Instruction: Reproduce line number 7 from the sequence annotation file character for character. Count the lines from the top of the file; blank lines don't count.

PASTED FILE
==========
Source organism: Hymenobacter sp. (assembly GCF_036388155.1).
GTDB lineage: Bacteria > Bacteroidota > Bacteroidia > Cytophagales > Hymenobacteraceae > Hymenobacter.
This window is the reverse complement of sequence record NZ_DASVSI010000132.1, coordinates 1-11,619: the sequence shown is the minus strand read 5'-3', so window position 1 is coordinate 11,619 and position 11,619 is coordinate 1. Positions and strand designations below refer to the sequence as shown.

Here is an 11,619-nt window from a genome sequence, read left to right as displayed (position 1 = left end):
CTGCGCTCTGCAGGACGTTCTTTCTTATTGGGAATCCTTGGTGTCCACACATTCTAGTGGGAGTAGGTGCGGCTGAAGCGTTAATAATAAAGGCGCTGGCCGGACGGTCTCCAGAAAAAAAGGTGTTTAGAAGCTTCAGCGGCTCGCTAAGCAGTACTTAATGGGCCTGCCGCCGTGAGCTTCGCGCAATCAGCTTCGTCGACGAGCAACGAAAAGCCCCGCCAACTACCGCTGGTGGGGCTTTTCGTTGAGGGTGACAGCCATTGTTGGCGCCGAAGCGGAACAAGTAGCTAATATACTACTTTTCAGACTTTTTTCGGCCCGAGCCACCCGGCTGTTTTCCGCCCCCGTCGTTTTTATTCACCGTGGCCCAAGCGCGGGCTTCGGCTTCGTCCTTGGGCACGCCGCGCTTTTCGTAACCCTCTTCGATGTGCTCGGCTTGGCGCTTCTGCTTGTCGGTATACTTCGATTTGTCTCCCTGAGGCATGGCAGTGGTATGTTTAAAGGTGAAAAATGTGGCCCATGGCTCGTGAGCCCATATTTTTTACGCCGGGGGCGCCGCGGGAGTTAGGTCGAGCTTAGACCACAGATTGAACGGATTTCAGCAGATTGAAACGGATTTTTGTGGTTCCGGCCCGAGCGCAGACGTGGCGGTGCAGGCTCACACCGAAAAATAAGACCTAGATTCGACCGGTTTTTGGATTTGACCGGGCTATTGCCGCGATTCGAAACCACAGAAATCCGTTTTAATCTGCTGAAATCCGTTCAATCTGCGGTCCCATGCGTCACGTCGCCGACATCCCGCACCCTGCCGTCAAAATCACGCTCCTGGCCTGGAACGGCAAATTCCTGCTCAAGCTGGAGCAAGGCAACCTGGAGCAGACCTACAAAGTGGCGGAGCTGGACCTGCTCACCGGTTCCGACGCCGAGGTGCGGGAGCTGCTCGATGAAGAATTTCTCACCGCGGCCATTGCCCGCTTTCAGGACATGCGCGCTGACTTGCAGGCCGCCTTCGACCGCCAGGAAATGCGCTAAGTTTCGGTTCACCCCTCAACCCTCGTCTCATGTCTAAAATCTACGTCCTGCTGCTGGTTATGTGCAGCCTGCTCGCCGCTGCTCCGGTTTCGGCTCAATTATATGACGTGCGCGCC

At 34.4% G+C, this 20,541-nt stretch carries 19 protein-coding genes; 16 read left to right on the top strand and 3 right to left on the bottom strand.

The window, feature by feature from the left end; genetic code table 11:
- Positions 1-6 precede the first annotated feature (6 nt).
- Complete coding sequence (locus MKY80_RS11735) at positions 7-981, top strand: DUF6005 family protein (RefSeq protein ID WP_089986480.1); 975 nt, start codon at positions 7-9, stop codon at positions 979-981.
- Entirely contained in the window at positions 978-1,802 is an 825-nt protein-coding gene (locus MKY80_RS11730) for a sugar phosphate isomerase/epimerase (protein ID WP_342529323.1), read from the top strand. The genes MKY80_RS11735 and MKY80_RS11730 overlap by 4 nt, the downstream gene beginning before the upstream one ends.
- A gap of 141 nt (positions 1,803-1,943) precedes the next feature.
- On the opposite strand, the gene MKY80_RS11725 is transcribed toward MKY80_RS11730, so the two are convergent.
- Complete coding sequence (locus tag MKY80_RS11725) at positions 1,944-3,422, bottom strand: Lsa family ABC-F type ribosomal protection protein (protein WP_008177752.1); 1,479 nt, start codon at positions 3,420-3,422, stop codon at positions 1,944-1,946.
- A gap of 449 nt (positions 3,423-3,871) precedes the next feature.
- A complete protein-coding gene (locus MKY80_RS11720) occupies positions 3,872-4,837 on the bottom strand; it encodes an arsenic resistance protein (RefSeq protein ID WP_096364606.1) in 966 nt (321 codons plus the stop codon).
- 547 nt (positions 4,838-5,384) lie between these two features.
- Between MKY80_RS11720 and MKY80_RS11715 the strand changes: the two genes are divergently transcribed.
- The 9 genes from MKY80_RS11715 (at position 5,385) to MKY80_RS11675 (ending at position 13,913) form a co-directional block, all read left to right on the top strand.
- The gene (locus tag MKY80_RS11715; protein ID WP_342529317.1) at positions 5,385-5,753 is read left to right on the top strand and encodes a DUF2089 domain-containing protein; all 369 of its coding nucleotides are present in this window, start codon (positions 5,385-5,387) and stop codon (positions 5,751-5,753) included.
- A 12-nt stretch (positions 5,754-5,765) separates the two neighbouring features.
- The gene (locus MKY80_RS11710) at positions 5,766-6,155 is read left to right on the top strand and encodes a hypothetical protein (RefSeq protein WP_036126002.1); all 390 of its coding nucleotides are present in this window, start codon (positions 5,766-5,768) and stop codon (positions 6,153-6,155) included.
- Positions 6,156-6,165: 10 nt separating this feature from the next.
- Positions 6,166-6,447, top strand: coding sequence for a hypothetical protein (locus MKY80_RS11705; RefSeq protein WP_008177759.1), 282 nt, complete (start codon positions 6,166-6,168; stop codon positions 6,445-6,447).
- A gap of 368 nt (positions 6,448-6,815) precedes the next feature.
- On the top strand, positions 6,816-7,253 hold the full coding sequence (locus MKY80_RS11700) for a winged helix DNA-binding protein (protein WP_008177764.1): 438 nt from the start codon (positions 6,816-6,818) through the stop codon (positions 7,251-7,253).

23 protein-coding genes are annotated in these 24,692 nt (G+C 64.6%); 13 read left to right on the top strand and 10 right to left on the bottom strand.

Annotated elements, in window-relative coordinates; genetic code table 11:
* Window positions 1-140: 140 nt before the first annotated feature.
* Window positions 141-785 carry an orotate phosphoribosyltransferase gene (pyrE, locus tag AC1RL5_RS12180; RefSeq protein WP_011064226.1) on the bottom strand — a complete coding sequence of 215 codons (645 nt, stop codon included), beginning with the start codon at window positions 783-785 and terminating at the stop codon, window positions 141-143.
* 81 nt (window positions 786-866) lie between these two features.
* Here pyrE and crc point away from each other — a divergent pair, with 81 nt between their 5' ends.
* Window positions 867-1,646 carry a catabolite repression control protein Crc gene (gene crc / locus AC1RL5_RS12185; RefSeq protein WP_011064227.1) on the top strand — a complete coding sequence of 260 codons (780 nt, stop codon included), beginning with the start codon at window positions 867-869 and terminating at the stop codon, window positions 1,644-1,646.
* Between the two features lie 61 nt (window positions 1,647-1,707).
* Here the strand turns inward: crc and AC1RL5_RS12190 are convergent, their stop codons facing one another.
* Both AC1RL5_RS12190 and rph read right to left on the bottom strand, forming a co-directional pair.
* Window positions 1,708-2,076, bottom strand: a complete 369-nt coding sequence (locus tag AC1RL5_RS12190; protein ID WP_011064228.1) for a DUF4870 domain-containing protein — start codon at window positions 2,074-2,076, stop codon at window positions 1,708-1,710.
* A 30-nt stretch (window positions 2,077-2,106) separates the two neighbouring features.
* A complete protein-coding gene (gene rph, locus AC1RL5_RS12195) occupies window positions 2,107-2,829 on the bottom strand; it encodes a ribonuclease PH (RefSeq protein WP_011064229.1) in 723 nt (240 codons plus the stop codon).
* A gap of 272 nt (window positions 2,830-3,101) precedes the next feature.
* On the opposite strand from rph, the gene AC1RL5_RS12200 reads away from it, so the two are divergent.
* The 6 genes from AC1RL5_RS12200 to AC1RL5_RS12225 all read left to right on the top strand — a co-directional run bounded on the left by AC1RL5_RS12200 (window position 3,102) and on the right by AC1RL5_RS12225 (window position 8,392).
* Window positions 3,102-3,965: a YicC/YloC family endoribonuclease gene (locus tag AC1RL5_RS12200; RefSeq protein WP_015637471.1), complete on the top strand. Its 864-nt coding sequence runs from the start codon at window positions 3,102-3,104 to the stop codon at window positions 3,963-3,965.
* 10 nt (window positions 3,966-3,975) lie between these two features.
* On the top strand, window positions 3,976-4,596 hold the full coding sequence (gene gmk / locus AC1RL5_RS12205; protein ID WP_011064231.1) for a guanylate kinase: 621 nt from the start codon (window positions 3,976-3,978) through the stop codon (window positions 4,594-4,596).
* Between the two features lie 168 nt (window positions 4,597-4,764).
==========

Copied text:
The window, feature by feature from the left end; genetic code table 11: